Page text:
On Friday night, September 14, at Seattle’s Central Library, The Stranger’s arts editors will be handing out five Genius Awards (along with $5,000 to each winner) for excellence in theater, film, literature, visual arts, and one award to an arts organization. The party honoring the artists includes bands, wine, and the adoring public.
The Stranger news team doesn’t have a sexy shindig (or $25,000 to hand out), but we do think there are some locals who deserve recognition for stamping their influence on public policy this past year—which is no easy feat. Not only do you need original, worthy ideas, but you’ve got to know how to play political chess so you can ice your opponents with “checkmate.”
That’s certainly the case of this year’s Political Genius, who outmaneuvered the entire political establishment—the governor, the mayor, the state speaker of the house, and the city council president—to emerge as the victor after one of the most testy and historic special elections in city history. Our three runners-up are ones to watch in the coming year.
— Josh Feit, News Editor
Cary Moon, founder of the People's Waterfront Coalition (PWC) and stealth activist extraordinaire, has reshaped the debate around transportation in the Puget Sound region. Where transportation planners once focused on increasing capacity for cars, they now focus on improving the mobility of people and goods, a pivotal change for which Moon is directly responsible.
Moon, as readers of The Stranger are no doubt aware, is the brains behind one of the most successful underdog campaigns in recent local history—the poorly funded, seemingly quixotic effort to replace the Alaskan Way Viaduct with a "surface/transit option": a surface street, enhanced transit, and improvements to the surface street grid downtown. The option emerged as the front-runner after last March's special viaduct election.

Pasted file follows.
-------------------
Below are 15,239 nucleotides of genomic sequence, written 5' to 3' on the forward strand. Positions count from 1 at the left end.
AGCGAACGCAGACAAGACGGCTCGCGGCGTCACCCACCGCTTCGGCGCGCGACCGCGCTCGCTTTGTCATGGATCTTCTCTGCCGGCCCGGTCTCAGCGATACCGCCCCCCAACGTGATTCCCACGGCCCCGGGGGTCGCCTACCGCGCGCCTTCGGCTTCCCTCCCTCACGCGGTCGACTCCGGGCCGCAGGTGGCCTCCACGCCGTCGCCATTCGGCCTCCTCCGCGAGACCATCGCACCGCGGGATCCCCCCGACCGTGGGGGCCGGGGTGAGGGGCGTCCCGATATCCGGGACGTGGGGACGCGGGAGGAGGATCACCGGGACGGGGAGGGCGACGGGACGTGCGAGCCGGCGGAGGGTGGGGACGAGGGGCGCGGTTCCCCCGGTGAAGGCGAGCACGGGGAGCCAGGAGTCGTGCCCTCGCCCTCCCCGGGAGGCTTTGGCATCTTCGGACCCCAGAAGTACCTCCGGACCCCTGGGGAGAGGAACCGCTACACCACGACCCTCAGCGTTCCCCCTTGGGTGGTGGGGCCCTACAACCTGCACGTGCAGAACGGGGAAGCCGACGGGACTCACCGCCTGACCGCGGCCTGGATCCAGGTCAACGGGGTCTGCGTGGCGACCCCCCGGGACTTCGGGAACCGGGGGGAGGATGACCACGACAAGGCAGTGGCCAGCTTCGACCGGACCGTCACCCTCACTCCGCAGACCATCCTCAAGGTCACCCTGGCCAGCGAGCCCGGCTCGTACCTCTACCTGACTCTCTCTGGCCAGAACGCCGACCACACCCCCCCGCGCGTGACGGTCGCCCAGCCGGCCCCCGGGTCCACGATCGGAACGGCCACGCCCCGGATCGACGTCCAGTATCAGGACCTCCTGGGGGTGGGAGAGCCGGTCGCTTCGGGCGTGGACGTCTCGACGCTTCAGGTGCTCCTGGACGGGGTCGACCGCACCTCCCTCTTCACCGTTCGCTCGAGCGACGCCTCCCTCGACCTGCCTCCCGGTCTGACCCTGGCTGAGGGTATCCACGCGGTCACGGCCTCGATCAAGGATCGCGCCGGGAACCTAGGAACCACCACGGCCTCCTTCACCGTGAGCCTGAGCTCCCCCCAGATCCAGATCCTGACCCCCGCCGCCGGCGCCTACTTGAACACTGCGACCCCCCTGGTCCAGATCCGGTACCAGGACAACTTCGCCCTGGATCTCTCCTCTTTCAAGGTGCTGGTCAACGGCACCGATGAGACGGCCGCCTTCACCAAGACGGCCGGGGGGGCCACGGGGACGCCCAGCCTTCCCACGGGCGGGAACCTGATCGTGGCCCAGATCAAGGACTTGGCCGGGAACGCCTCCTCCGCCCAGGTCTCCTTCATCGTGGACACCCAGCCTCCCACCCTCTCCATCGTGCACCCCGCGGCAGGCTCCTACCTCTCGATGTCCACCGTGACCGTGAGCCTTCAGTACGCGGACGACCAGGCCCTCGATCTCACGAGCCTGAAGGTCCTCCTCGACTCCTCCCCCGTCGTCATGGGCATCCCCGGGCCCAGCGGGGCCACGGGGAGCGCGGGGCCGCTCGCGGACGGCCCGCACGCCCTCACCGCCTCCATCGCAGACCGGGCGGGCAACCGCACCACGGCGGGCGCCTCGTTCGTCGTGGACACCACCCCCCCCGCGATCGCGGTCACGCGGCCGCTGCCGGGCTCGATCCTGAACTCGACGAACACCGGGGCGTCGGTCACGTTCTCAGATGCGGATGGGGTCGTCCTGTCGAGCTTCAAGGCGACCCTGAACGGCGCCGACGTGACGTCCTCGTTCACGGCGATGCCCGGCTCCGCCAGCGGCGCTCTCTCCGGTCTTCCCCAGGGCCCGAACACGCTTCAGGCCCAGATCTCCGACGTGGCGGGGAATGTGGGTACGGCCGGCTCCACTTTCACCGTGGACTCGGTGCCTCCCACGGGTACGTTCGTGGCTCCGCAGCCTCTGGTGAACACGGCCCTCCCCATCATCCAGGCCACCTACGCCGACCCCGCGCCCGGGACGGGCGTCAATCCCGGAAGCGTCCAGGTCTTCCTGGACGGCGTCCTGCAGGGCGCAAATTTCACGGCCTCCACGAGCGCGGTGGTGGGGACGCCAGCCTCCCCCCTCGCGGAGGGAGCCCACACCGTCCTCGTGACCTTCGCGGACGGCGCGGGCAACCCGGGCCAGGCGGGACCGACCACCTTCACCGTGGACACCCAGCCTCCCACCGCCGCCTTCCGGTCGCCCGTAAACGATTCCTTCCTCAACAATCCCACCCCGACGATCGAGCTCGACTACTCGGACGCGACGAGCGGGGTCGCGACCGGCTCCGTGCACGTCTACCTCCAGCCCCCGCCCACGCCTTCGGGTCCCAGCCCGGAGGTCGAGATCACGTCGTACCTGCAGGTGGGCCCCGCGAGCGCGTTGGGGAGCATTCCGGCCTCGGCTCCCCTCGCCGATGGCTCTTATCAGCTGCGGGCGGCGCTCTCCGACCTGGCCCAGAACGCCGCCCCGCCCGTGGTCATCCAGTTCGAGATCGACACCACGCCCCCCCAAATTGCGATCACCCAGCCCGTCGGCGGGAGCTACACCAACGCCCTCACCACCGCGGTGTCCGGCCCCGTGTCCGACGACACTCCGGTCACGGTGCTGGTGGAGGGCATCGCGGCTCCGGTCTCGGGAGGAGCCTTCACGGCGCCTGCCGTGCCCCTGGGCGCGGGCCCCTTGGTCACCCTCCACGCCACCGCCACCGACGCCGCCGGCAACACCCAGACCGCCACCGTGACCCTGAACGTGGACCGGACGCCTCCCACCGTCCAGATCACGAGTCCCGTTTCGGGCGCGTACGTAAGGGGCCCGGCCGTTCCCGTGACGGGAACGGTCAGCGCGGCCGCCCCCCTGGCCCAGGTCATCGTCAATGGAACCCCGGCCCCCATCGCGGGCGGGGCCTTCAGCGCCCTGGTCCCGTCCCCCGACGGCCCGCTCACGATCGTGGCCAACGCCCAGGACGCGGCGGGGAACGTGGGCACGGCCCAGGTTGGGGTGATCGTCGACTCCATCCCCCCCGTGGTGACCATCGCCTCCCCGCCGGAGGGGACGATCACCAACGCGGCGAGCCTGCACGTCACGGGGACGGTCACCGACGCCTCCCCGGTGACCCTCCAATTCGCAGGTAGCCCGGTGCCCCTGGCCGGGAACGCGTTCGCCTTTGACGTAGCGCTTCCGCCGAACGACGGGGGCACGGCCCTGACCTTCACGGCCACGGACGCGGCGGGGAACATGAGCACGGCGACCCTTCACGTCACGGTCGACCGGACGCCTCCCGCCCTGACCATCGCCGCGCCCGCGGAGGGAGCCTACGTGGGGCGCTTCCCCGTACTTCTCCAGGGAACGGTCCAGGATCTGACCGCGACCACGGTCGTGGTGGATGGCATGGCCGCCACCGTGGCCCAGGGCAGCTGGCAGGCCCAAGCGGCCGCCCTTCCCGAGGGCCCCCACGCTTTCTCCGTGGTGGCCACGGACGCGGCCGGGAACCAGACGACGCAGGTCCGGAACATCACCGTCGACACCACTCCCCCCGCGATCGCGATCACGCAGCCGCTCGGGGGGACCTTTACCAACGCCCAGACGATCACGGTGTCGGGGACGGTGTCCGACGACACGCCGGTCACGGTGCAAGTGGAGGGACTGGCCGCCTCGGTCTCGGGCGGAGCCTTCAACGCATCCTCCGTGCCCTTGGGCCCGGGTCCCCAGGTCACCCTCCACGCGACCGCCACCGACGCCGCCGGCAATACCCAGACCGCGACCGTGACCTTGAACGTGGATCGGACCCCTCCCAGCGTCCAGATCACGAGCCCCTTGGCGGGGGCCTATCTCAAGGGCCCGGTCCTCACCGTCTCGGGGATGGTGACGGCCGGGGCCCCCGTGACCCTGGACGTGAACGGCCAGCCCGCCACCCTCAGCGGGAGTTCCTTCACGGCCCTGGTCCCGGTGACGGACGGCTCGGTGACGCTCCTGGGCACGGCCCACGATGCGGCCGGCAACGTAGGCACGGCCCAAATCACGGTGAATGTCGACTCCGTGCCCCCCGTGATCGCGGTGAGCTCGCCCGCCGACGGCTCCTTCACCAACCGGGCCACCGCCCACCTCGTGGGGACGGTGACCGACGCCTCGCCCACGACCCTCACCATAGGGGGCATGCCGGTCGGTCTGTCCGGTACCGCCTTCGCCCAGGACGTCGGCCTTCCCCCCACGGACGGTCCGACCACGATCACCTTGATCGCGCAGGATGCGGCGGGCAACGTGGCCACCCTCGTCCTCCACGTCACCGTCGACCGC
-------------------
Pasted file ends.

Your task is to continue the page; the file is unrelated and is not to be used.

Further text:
Three years ago, when Moon founded the PWC with fellow transit activist Grant Cogswell, the group was little more than a ragtag band of transit proponents who were frustrated with the lack of vision on the viaduct issue among mainstream urban-planning groups like Allied Arts.
Moon's political genius is her ability to see the long-term picture; when others laughed at her for supporting what many called a ridiculous, long-shot option ("But where will all the cars go?"), Moon ignored them. While leaders bickered over whether to replace the viaduct with a larger viaduct or expensive tunnel, Moon quietly bided her time, consciously threading the needle between the two opposing positions. Over time, she gained the confidence of opinion leaders such as Council Member Peter Steinbrueck, an environmental advocate who saw the surface/transit option as a way to save billions and improve the climate in the bargain.
Then came last March's vote against both waterfront freeway options. That "no/no" vote wasn't just a defeat for the mayor's tunnel and the governor's bigger, uglier new viaduct. It was also a major victory for Moon and others who supported the surface/transit option, which emerged as the most affordable, environmentally sustainable option, and the officially "preferred" option of both the mayor and the city council and all the current council candidates.
After the vote, the council allocated $500,000 to study a surface/transit viaduct replacement. Even the state highway department, long one of the most adamant backers of a new waterfront freeway, has since changed its tune, agreeing to define the "capacity" of a road as its ability to move people and goods, not just cars. That's a major concession, and one that could lead to the state, not just the city, accepting a smaller and saner road on the waterfront. The political ground around roads in Washington State has shifted, and Cary Moon (and the PWC) can take much of the credit.